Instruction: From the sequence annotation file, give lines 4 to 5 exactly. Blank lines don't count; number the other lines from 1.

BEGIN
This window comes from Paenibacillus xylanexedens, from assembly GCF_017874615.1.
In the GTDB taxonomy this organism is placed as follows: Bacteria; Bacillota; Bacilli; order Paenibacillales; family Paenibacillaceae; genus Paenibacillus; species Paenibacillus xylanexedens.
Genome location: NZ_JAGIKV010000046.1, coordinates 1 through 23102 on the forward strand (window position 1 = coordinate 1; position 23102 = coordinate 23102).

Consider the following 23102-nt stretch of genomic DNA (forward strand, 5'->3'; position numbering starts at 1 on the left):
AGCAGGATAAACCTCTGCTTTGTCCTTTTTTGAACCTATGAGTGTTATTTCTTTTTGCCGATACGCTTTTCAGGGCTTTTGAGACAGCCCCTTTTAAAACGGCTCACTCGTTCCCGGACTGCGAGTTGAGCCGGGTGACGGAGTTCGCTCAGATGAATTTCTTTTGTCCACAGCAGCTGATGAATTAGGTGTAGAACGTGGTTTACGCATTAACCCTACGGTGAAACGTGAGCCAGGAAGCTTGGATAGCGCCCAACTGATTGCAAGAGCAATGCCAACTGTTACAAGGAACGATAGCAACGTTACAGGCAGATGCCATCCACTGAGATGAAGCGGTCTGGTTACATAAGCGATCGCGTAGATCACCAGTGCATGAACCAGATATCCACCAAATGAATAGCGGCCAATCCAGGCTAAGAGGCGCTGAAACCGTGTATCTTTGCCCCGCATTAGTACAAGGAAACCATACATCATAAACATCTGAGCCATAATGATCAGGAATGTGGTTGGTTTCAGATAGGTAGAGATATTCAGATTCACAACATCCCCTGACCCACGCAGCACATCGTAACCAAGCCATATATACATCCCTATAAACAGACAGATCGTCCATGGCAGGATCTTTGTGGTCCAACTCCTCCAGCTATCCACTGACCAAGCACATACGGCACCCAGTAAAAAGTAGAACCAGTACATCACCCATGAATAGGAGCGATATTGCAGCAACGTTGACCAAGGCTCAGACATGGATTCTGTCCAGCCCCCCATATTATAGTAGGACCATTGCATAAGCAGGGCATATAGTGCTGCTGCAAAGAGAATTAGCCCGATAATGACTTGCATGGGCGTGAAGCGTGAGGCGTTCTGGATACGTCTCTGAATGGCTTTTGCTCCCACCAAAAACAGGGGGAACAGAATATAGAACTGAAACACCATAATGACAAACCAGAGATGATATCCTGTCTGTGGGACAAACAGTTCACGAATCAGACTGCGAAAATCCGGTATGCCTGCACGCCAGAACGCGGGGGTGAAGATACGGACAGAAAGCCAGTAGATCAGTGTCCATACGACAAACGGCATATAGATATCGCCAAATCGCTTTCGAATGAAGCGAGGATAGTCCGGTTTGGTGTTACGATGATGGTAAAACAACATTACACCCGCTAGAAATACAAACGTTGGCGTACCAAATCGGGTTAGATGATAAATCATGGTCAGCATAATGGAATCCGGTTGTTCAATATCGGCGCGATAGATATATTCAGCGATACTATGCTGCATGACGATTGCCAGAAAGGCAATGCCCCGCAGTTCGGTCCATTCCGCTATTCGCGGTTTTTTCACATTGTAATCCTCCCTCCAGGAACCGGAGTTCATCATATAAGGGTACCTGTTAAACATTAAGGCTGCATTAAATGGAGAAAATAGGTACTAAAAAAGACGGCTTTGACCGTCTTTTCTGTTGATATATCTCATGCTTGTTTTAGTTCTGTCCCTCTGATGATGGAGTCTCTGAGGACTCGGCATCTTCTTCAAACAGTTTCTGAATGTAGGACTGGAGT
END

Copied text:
Consider the following 23102-nt stretch of genomic DNA (forward strand, 5'->3'; position numbering starts at 1 on the left):
AGCAGGATAAACCTCTGCTTTGTCCTTTTTTGAACCTATGAGTGTTATTTCTTTTTGCCGATACGCTTTTCAGGGCTTTTGAGACAGCCCCTTTTAAAACGGCTCACTCGTTCCCGGACTGCGAGTTGAGCCGGGTGACGGAGTTCGCTCAGATGAATTTCTTTTGTCCACAGCAGCTGATGAATTAGGTGTAGAACGTGGTTTACGCATTAACCCTACGGTGAAACGTGAGCCAGGAAGCTTGGATAGCGCCCAACTGATTGCAAGAGCAATGCCAACTGTTACAAGGAACGATAGCAACGTTACAGGCAGATGCCATCCACTGAGATGAAGCGGTCTGGTTACATAAGCGATCGCGTAGATCACCAGTGCATGAACCAGATATCCACCAAATGAATAGCGGCCAATCCAGGCTAAGAGGCGCTGAAACCGTGTATCTTTGCCCCGCATTAGTACAAGGAAACCATACATCATAAACATCTGAGCCATAATGATCAGGAATGTGGTTGGTTTCAGATAGGTAGAGATATTCAGATTCACAACATCCCCTGACCCACGCAGCACATCGTAACCAAGCCATATATACATCCCTATAAACAGACAGATCGTCCATGGCAGGATCTTTGTGGTCCAACTCCTCCAGCTATCCACTGACCAAGCACATACGGCACCCAGTAAAAAGTAGAACCAGTACATCACCCATGAATAGGAGCGATATTGCAGCAACGTTGACCAAGGCTCAGACATGGATTCTGTCCAGCCCCCCATATTATAGTAGGACCATTGCATAAGCAGGGCATATAGTGCTGCTGCAAAGAGAATTAGCCCGATAATGACTTGCATGGGCGTGAAGCGTGAGGCGTTCTGGATACGTCTCTGAATGGCTTTTGCTCCCACCAAAAACAGGGGGAACAGAATATAGAACTGAAACACCATAATGACAAACCAGAGATGATATCCTGTCTGTGGGACAAACAGTTCACGAATCAGACTGCGAAAATCCGGTATGCCTGCACGCCAGAACGCGGGGGTGAAGATACGGACAGAAAGCCAGTAGATCAGTGTCCATACGACAAACGGCATATAGATATCGCCAAATCGCTTTCGAATGAAGCGAGGATAGTCCGGTTTGGTGTTACGATGATGGTAAAACAACATTACACCCGCTAGAAATACAAACGTTGGCGTACCAAATCGGGTTAGATGATAAATCATGGTCAGCATAATGGAATCCGGTTGTTCAATATCGGCGCGATAGATATATTCAGCGATACTATGCTGCATGACGATTGCCAGAAAGGCAATGCCCCGCAGTTCGGTCCATTCCGCTATTCGCGGTTTTTTCACATTGTAATCCTCCCTCCAGGAACCGGAGTTCATCATATAAGGGTACCTGTTAAACATTAAGGCTGCATTAAATGGAGAAAATAGGTACTAAAAAAGACGGCTTTGACCGTCTTTTCTGTTGATATATCTCATGCTTGTTTTAGTTCTGTCCCTCTGATGATGGAGTCTCTGAGGACTCGGCATCTTCTTCAAACAGTTTCTGAATGTAGGACTGGAGT